Our Pollinator Garden is a big focus of The Gardens at Lake Merritt. While there are many beautiful formal themed gardens ringing the garden space, the center of the garden holds a big area for a wild and crazy pollinator garden. Our park supervisor Tora Rocha founded The Pollinator Posse a few years back, and it has taken flight with local and national attention! Watch for our big presence at the upcoming San Francisco Flower and Garden Show.
With concern for the alarming declines in the population of the Monarch butterfly in particular, we plant native and a little tropical milkweed as habitat for the butterflies, their eggs and caterpillars. We’ve consulted with the Xerces Society on our plantings, see link below.
Here’s the thing: habitat gardens are inherently messy! Seedlings are growing underfoot, so conventional weeding and mulching have to be handled with special care. The caterpillars chomp through the milkweed leaves – in a normal garden this would be an unsightly cause for alarm, but for us it’s a sign of success. If they eat here, they lay their eggs here and hatch here.
The first year of the Pollinator Posse project we had released just a few butterflies – six by our count. Two years ago there were about 300, and this year, thanks to our fostering program, we have released well over 600 butterflies into the garden in the last year. Each female lays about 1000 eggs, but not many survive to maturity.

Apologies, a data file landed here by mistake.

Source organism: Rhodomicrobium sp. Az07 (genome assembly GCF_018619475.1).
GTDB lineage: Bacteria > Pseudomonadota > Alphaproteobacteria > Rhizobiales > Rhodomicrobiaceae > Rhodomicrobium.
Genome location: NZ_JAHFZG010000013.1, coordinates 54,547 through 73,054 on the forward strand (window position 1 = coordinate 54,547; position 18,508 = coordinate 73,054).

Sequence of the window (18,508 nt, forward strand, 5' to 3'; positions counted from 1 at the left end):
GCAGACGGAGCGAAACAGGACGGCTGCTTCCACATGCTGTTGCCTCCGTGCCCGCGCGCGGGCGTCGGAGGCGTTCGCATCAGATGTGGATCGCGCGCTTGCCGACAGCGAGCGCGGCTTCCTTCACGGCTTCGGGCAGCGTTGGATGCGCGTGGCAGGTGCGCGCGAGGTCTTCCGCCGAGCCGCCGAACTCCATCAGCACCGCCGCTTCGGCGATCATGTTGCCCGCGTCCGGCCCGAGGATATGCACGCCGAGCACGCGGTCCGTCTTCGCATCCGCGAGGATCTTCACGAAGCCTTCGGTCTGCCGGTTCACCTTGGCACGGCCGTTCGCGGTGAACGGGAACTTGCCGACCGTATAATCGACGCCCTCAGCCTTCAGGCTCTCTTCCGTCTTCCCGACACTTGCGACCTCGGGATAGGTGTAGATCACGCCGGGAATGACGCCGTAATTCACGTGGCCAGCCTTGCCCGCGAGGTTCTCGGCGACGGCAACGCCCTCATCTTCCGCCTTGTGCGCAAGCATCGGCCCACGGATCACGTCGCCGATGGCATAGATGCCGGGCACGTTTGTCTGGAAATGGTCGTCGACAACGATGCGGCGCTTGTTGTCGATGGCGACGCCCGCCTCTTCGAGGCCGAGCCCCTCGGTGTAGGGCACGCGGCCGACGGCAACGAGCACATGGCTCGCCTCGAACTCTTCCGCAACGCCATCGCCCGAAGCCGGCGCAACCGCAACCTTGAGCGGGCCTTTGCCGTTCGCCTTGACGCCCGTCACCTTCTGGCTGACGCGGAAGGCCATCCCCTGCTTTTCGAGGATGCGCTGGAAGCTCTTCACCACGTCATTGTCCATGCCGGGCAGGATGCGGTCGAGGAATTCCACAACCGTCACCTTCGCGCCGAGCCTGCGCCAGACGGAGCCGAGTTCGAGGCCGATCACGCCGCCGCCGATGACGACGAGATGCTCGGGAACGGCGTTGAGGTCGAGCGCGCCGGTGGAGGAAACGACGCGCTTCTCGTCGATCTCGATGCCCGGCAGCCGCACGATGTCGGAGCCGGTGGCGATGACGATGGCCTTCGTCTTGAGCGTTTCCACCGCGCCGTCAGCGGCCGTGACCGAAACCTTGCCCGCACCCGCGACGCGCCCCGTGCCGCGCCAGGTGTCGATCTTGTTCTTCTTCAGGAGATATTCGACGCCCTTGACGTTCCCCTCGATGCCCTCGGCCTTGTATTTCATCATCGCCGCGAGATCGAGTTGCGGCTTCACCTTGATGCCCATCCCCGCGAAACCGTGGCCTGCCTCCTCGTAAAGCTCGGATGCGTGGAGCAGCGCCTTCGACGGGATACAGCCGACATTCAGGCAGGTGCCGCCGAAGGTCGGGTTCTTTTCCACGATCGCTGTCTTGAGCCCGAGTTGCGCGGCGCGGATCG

And fostering – what is that anyway? We find lots of Monarch caterpillars in the garden now. To protect them from their many predators, we gather them, and volunteers take them home in mesh cages, feed them milkweed for a few weeks till they go into a beautiful lime green chrysalis, then wait patiently for the exciting emersion when the butterflies “eclose” from the chrysalis. We hope they will hang around our garden to lay their eggs.
Watch for workshops in the garden teaching families how to participate in this early science learning for kids. Here is a great link to info about our native Milkweeds: http://www.xerces.org/…/2011/10/CA-milkweed-guide_XercesSoc…